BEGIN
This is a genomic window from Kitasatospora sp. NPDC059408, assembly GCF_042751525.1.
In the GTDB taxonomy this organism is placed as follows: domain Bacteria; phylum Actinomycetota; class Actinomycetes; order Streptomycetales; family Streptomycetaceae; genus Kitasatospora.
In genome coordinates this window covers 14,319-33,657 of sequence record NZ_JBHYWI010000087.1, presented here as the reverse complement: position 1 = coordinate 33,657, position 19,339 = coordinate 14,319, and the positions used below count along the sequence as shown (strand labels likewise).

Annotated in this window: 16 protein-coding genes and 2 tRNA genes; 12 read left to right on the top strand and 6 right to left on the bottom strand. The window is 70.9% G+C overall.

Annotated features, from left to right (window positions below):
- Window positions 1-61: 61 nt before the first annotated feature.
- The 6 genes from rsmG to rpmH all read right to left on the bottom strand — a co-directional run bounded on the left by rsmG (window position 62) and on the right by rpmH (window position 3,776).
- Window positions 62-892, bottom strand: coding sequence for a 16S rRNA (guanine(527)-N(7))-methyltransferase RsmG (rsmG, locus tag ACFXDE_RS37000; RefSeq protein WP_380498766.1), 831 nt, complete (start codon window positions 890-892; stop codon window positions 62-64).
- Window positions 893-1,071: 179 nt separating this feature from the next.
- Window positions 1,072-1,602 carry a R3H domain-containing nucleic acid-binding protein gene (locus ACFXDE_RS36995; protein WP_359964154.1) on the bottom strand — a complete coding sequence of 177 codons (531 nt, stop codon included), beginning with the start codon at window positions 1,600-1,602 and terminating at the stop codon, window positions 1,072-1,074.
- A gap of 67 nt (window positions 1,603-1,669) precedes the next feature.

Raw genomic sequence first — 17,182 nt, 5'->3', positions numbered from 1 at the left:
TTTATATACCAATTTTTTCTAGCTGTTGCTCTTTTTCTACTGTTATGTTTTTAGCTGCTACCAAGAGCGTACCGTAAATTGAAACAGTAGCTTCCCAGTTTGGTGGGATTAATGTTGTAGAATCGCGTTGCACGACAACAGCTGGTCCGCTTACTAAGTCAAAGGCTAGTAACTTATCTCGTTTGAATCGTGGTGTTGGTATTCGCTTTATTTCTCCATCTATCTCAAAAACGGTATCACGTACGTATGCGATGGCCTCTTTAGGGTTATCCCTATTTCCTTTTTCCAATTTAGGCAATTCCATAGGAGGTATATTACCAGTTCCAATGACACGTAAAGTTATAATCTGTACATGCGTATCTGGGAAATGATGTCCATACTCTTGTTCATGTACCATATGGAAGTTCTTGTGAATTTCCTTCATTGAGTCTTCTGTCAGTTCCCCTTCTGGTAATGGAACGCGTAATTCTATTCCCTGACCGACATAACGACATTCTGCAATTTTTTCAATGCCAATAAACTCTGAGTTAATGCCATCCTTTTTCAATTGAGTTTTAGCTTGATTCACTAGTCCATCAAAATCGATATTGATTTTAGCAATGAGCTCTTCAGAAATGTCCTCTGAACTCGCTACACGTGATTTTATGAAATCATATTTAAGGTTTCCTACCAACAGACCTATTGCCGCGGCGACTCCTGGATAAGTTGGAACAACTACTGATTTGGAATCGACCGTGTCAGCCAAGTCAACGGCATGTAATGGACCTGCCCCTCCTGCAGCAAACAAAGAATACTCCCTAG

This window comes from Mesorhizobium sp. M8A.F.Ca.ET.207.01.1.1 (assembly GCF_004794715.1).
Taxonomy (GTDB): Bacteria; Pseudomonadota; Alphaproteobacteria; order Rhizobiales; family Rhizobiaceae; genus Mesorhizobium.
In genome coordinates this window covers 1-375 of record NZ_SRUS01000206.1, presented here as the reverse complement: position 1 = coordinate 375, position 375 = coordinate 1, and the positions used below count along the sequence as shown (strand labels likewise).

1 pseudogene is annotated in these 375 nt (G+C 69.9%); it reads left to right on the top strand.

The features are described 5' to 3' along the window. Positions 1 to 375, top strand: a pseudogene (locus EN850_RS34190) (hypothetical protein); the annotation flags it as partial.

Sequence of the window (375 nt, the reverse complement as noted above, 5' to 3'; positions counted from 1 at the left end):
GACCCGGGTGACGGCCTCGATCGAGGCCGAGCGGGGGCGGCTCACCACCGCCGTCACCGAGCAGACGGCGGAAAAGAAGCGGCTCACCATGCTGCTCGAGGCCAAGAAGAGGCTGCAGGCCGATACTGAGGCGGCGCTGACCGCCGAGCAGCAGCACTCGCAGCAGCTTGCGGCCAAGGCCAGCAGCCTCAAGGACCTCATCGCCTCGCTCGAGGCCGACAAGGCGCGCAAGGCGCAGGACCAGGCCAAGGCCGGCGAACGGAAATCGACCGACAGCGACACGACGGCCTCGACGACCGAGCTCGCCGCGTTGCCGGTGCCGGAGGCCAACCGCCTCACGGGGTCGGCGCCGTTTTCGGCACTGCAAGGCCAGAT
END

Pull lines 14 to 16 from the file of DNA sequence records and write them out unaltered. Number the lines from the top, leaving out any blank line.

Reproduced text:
This window comes from Mesorhizobium sp. M8A.F.Ca.ET.207.01.1.1 (assembly GCF_004794715.1).
Taxonomy (GTDB): Bacteria; Pseudomonadota; Alphaproteobacteria; order Rhizobiales; family Rhizobiaceae; genus Mesorhizobium.
In genome coordinates this window covers 1-375 of record NZ_SRUS01000206.1, presented here as the reverse complement: position 1 = coordinate 375, position 375 = coordinate 1, and the positions used below count along the sequence as shown (strand labels likewise).